Akit recommended that BART, Clipper and the MTC allow passengers to purchase the special cards without the autoload commitment at any Clipper ticketing machine (including Muni metro’s machines), BART ticketing machine or Clipper card vendor.

Allison offers one more advantage for the seniors, youth and disabled who must make the switch by Dec. 31: Once a customer sets up a Clipper account, they no longer have to make special trips to buy more tickets.

The next sign-up event in San Francisco will be held on Tuesday, Dec. 27, from noon to 6 p.m. at the Clipper customer service kiosk at the Embarcadero BART station. Similar events will be held until Jan. 6, 2012.

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Christopher was first drawn to the Mission by Clarion Alley’s murals. Compared to his apolitical hometown, the strong political implications of the large murals and street art scene in San Francisco took him by surprise. Nonetheless, his favorite mural was of the T-rex terrorizing the Mission.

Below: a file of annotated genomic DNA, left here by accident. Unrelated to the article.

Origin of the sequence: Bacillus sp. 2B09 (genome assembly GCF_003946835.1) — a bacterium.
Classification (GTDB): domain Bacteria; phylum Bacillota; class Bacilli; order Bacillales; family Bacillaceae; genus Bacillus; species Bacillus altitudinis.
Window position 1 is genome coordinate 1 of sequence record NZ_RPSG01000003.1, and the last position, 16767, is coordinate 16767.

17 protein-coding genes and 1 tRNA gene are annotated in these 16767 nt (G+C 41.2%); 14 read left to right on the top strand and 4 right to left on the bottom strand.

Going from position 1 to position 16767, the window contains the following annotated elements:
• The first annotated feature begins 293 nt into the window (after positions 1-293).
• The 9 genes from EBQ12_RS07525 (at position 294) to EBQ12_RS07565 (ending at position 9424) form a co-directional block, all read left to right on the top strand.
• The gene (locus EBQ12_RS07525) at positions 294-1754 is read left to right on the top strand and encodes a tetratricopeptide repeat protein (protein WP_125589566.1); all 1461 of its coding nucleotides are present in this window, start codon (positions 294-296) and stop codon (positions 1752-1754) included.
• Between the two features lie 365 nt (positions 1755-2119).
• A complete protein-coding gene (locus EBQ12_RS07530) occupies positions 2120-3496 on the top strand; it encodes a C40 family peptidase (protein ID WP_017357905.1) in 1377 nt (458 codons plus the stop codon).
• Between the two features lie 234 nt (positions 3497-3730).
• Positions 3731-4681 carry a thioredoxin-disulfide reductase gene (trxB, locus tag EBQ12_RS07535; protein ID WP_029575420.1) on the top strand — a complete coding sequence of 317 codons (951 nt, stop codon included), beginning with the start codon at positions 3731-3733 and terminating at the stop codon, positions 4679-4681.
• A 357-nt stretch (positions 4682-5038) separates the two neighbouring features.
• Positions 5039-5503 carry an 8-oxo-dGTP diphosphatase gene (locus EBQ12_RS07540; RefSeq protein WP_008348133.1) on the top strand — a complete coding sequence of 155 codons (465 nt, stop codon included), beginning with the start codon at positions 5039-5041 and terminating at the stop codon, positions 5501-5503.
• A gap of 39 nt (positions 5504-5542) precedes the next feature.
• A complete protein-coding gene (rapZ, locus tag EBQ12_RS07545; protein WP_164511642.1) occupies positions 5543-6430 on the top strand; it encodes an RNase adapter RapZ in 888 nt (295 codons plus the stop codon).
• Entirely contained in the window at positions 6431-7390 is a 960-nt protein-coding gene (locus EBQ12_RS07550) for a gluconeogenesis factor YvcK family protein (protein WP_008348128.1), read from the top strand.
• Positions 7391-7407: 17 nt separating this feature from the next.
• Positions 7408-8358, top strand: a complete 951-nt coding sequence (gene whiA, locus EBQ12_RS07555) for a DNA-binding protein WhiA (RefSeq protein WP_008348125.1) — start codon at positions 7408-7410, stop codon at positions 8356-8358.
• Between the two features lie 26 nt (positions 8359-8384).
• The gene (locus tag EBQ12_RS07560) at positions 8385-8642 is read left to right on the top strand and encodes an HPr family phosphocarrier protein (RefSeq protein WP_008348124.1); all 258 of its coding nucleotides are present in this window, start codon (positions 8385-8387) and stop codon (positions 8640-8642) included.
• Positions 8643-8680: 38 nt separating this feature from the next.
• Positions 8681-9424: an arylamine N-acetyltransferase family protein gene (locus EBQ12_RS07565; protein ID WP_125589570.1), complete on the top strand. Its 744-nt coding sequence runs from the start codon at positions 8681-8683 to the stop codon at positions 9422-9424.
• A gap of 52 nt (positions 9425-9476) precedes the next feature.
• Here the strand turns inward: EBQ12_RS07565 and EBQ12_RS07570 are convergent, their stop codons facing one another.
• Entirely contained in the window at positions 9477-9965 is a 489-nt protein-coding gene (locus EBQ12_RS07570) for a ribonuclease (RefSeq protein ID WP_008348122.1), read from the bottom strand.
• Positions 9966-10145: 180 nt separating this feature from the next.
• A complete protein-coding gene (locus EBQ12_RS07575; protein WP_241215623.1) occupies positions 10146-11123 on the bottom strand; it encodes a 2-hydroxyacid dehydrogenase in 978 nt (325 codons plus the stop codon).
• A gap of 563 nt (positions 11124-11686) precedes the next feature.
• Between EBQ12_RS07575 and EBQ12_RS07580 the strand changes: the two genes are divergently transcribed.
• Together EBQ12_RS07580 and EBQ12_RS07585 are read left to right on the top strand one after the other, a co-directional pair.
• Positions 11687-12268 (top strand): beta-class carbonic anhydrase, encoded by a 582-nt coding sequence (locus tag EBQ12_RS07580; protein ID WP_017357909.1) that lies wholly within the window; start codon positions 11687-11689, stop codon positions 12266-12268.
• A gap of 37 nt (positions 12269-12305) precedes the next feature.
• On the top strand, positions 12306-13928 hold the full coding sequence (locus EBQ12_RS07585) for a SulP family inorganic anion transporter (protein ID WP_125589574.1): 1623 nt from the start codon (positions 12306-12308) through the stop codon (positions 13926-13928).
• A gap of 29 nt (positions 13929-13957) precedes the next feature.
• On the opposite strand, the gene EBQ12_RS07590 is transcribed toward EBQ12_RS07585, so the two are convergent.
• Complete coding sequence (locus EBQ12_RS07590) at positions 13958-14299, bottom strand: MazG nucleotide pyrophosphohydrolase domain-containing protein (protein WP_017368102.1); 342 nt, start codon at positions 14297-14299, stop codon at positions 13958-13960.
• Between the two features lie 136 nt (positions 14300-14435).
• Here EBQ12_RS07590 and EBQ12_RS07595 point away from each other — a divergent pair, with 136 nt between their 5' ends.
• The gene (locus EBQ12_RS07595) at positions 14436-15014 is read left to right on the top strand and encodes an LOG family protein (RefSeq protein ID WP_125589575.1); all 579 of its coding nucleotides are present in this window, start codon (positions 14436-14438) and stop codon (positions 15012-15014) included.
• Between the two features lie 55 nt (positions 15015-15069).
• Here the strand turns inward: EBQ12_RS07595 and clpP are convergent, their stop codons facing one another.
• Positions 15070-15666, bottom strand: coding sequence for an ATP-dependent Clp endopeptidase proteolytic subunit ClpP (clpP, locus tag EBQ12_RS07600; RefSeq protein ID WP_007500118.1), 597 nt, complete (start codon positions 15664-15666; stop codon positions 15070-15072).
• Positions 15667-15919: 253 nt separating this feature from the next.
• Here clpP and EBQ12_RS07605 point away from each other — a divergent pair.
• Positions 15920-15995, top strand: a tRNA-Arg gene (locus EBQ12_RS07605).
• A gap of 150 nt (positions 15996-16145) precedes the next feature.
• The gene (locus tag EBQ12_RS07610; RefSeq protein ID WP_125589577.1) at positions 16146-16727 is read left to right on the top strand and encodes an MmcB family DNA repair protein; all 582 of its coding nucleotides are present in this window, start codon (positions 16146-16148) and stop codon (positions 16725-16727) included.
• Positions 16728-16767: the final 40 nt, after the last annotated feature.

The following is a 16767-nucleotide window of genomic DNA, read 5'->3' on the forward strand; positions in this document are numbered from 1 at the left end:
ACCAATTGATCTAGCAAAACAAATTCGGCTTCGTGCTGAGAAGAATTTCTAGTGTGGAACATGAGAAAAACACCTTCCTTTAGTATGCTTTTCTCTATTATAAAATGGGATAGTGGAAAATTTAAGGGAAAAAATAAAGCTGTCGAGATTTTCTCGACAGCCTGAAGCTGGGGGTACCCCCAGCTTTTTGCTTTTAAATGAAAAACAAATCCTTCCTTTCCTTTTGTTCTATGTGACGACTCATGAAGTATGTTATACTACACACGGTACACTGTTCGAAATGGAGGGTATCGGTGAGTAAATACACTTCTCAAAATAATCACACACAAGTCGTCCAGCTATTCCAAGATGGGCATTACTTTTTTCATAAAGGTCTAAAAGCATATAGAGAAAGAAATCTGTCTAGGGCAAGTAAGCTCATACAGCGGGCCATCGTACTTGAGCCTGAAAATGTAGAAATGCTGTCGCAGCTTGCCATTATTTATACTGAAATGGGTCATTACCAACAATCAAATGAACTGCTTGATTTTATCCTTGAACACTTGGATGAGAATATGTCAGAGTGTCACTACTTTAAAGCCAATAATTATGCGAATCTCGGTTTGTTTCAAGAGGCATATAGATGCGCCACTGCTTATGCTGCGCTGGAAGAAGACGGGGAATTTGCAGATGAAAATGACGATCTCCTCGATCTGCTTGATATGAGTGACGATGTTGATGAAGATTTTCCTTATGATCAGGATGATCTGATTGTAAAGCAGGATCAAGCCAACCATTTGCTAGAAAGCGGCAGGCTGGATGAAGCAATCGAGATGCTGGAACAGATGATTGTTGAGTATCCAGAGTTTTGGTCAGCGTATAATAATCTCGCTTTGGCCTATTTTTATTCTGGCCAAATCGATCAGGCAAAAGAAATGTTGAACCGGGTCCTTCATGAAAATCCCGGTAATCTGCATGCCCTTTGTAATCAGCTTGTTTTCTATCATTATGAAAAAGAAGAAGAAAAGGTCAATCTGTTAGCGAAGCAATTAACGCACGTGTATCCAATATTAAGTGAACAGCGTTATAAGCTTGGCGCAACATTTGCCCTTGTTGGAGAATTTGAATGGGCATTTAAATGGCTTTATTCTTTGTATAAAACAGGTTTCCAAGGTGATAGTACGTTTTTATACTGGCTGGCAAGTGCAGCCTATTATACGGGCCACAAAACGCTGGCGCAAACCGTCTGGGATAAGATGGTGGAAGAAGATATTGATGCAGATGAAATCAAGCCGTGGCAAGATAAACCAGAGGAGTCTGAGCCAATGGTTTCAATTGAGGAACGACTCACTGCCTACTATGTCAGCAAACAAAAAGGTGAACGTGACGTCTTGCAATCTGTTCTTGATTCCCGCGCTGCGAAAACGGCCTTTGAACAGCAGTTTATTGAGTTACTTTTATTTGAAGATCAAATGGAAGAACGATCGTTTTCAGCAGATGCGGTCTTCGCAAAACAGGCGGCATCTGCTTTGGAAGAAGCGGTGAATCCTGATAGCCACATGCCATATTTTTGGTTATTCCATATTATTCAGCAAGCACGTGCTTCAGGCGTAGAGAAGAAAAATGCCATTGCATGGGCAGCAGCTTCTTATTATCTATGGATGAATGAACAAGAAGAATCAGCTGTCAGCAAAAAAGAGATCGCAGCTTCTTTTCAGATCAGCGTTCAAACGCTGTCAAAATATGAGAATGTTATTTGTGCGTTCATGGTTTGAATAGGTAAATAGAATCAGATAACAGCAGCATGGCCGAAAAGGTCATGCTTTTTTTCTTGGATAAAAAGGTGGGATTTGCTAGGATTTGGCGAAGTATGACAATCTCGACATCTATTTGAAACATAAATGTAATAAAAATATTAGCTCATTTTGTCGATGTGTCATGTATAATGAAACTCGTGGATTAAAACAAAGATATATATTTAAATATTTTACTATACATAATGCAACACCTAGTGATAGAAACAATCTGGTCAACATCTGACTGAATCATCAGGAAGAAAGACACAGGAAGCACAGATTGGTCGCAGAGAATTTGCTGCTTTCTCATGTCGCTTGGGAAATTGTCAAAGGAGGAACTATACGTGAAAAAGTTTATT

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  1. about fricking time. it was getting embarrassing living in what is supposed to be such a tech-savvy city that still used shitty paper tickets in it’s public transit. hopefully they will eliminite ALL paper soon.

    1. We just love being surveilled, don’t we? As a green card user, I’ll now have to have a clipper card that is tagged to my ID. BART (read any “official” agency that asks) can know when and where I go, anytime it wants to check. With the green card, all that’s known is that whoever bought it showed that they were a certain age. I can even sell my spare green card to a friend who forgot to buy one. (It’s happened.) But I’m showing my age: basic privacy is so last century.